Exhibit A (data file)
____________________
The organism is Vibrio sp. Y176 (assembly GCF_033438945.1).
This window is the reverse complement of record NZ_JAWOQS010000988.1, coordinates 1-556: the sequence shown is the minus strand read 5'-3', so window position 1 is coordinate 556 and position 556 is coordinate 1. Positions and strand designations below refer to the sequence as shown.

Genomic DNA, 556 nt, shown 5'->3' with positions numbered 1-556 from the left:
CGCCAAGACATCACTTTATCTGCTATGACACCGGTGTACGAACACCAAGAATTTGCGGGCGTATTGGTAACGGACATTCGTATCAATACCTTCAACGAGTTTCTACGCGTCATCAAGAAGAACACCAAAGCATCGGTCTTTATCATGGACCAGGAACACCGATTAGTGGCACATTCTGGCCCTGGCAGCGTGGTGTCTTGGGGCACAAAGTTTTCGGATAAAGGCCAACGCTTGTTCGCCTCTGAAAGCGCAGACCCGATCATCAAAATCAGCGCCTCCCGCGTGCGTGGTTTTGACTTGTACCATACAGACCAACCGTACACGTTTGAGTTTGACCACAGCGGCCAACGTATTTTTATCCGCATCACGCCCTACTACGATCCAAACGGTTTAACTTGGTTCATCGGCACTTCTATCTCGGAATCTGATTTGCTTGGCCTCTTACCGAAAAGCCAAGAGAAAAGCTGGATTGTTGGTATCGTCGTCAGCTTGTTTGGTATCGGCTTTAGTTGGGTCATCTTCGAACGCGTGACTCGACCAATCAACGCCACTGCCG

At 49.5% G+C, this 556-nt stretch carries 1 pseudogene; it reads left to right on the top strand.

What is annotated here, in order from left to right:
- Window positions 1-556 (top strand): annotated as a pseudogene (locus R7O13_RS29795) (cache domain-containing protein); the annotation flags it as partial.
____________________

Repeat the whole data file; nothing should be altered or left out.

The organism is Vibrio sp. Y176 (assembly GCF_033438945.1).
This window is the reverse complement of record NZ_JAWOQS010000988.1, coordinates 1-556: the sequence shown is the minus strand read 5'-3', so window position 1 is coordinate 556 and position 556 is coordinate 1. Positions and strand designations below refer to the sequence as shown.

Genomic DNA, 556 nt, shown 5'->3' with positions numbered 1-556 from the left:
CGCCAAGACATCACTTTATCTGCTATGACACCGGTGTACGAACACCAAGAATTTGCGGGCGTATTGGTAACGGACATTCGTATCAATACCTTCAACGAGTTTCTACGCGTCATCAAGAAGAACACCAAAGCATCGGTCTTTATCATGGACCAGGAACACCGATTAGTGGCACATTCTGGCCCTGGCAGCGTGGTGTCTTGGGGCACAAAGTTTTCGGATAAAGGCCAACGCTTGTTCGCCTCTGAAAGCGCAGACCCGATCATCAAAATCAGCGCCTCCCGCGTGCGTGGTTTTGACTTGTACCATACAGACCAACCGTACACGTTTGAGTTTGACCACAGCGGCCAACGTATTTTTATCCGCATCACGCCCTACTACGATCCAAACGGTTTAACTTGGTTCATCGGCACTTCTATCTCGGAATCTGATTTGCTTGGCCTCTTACCGAAAAGCCAAGAGAAAAGCTGGATTGTTGGTATCGTCGTCAGCTTGTTTGGTATCGGCTTTAGTTGGGTCATCTTCGAACGCGTGACTCGACCAATCAACGCCACTGCCG

At 49.5% G+C, this 556-nt stretch carries 1 pseudogene; it reads left to right on the top strand.

What is annotated here, in order from left to right:
- Window positions 1-556 (top strand): annotated as a pseudogene (locus R7O13_RS29795) (cache domain-containing protein); the annotation flags it as partial.